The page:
Subcellular Location, Phosphorylation and Assembly into the Motor Complex of GAP45 during Plasmodium falciparum Schizont Development
by Mohd A. Mohd Ridzuan, Robert W. Moon, Ellen Knuepfer, Sally Black, Anthony A. Holder, Judith L. Green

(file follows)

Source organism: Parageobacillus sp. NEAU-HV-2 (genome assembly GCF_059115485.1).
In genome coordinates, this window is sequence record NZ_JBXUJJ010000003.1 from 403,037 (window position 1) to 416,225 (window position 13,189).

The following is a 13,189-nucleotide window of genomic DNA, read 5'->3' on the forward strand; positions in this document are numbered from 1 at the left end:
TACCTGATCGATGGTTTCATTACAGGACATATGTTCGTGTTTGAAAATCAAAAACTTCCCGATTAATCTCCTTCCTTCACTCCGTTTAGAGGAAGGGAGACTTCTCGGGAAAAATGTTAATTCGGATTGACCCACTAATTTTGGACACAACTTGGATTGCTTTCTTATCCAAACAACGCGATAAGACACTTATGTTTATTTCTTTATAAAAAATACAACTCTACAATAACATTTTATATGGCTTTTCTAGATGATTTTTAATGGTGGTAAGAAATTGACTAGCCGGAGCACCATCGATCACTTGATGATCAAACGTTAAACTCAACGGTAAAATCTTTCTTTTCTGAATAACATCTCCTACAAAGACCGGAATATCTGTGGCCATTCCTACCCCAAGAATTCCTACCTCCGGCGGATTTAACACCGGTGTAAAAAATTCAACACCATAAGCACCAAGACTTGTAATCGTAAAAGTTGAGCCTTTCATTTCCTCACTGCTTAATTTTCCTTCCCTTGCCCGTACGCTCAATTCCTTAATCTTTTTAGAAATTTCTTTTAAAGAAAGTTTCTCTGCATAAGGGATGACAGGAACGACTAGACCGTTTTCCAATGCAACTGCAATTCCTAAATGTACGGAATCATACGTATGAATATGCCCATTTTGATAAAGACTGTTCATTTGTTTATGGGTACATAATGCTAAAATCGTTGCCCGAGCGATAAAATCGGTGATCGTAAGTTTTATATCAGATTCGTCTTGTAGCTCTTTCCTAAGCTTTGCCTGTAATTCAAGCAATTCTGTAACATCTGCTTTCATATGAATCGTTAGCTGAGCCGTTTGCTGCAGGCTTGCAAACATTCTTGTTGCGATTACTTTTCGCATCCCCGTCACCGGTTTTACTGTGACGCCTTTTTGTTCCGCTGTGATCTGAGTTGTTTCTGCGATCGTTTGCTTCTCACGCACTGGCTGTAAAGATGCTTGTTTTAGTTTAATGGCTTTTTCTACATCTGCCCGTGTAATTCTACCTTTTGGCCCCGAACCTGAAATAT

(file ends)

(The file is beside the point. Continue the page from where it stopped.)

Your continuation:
An actomyosin motor complex assembled below the parasite’s plasma membrane drives erythrocyte invasion by Plasmodium falciparum merozoites. The complex is comprised of several proteins including myosin (MyoA), myosin tail domain interacting protein (MTIP) and glideosome associated proteins (GAP) 45 and 50, and is anchored on the inner membrane complex (IMC), which underlies the plasmalemma. A ternary complex of MyoA, MTIP and GAP45 is formed that then associates with GAP50. We show that full length GAP45 labelled internally with GFP is assembled into the motor complex and transported to the developing IMC in early schizogony, where it accumulates during intracellular development until merozoite release. We show that GAP45 is phosphorylated by calcium dependent protein kinase 1 (CDPK1), and identify the modified serine residues. Replacing these serine residues with alanine or aspartate has no apparent effect on GAP45 assembly into the motor protein complex or its subcellular location in the parasite. The early assembly of the motor complex suggests that it has functions in addition to its role in erythrocyte invasion.
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